February 8, 2023

Presiding over the resumption of the Senate deliberations on its concurrence on the ratification of the Regional Comprehensive Economic Partnership Agreement (RCEP), Senate President Pro Tempore Loren Legarda shared the frustration of farmers, who are among the direct stakeholders of currently the world’s biggest free trade pact.

During the public hearing conducted by a special subcommittee under the Committee on Foreign Relations, Legarda assured that farmers’ issues are heard and answered by the concerned agencies.

“The Senate leadership is one with you. Iisa-isahin ano ang issue ninyo at didinggin ng lahat ng ahensya ng gobyerno. Ito ba’y nasa probisyon ng RCEP? Ito ba’y talagang makakasama? O baka may panukalang batas na dapat gawin para masolusyunan ang inyong concerns. Kami po ay nandito para sa inyo,” she said.

Among the issues raised by agricultural groups that expressed opposition to the country’s move to participate in the RCEP is that a free trade agreement among its member economies would lower the tariffs on certain products, leading to an increase in imported food products. They said this does not protect the Philippines’ agricultural produce as it would bring down local prices and eventually harm local farmers’ earnings.

Moreover, they said there are already existing free trade agreements with RCEP member countries.

Department of Trade and Industry (DTI) Secretary Fred Pascual defended RCEP and assured that the government would continue to provide the needed support and level the playing field to help equip and sharpen the capacity of local businesses.

“RCEP provides a framework of rules and disciplines to ensure regulatory consistency, creating a conducive business environment that is key to ensuring the confidence of the business sector and spurring further economic growth,” he explained.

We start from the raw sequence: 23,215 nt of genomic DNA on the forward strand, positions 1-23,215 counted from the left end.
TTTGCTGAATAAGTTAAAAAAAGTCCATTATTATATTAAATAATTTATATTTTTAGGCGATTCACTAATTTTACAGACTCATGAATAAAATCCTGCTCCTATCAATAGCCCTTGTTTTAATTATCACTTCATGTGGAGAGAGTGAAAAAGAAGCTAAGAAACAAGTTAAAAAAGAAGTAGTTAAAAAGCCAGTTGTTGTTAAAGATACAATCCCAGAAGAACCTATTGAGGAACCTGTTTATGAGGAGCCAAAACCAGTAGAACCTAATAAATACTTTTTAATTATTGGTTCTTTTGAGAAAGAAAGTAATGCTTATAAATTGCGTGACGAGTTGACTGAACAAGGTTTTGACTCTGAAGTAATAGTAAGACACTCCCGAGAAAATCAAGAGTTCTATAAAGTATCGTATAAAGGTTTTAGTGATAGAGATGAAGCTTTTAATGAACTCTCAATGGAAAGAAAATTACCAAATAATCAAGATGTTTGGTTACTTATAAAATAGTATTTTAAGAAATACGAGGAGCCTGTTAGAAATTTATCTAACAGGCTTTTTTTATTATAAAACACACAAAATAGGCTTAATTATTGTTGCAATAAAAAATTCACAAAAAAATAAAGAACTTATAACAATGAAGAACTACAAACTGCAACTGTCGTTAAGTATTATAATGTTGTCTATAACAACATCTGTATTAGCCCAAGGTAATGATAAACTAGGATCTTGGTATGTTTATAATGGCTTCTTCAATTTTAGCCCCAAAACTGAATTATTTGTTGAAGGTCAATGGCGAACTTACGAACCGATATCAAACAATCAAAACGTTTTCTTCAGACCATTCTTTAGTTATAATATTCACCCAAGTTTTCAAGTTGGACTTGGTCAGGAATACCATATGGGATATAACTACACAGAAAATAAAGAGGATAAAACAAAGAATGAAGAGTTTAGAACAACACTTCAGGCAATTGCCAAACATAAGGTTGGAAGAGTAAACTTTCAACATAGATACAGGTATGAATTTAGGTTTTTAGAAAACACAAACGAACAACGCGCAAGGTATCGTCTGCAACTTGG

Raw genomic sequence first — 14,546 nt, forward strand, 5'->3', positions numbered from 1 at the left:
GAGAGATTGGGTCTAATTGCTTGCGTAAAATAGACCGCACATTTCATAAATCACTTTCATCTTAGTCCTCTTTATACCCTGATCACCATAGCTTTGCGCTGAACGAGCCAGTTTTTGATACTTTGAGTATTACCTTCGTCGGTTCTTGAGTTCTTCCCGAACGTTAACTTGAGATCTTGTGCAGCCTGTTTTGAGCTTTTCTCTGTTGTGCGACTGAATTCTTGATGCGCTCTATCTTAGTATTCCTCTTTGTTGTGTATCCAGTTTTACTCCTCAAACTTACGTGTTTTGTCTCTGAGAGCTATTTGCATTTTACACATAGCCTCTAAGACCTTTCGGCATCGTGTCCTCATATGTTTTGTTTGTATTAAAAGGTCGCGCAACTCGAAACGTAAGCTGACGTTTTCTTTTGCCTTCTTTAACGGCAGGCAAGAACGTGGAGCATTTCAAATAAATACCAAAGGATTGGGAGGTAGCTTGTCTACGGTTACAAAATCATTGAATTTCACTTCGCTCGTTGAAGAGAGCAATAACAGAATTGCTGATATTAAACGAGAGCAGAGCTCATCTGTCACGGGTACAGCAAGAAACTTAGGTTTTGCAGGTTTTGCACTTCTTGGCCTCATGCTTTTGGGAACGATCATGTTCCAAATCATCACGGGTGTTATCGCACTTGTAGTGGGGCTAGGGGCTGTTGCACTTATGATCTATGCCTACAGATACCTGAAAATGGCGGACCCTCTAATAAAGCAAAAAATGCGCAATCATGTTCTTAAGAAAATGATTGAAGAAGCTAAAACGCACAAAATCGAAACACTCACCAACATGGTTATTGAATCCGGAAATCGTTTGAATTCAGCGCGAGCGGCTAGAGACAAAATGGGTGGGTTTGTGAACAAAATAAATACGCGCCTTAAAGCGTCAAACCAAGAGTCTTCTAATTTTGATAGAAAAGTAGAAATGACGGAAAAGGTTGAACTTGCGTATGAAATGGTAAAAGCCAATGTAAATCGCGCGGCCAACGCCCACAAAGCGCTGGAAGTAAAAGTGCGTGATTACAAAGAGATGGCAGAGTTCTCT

“While we recognize the concerns raised by some sectors, it is important to understand the bigger picture and view RCEP in terms of the opportunities it can bring to us,” Sec. Pascual furthered.

Legarda stressed she is one with the farmers being a farmer herself, but also considers the benefits that the country could get from RCEP.

“Ramdam ko kayo at pinag-aaralan ko ito. On the other hand, naiintindihan ko rin kasi hindi tayo puwedeng maiwanan sa ASEAN,” she said.

After hearing the farmers’ concerns and the government’s side, Legarda stated that the stakeholders would be consulted to help draft the guidelines, which will be part of the Senate’s concurrence to the agreement’s ratification.

She said she would add environmental and sustainability provisions in the guidelines since those are not included in the RCEP rules.

With the support of Senate President Juan Miguel Zubiri who attended the hearing, a special oversight committee shall likewise be created. It will be in charge of overseeing the implementation of the guidelines and ensuring that the concerned government agencies are giving the needed support to the farmers and other sectors.

“Gagawa tayo ng guidelines, policies, programs, funding, resources, commitments, and oversight that will ensure that the agencies who negotiated for this — [the DA] who are mandated to bring about a robust agricultural sector, and the DTI to bridge the trade deficit — will do better than better, will do their best,” Legarda said.

RCEP members include the ten countries of the Association of Southeast Asian Nations (ASEAN) and five of its major trading partners, including Australia, China, Japan, New Zealand, and South Korea.

The regional pact is said to open a wide range of market opportunities for investors, particularly in export-oriented enterprises, and further promote the economic efficiency of its member states.

Only the Philippines has yet to complete the ratification process among the 15 signatory economies. (end)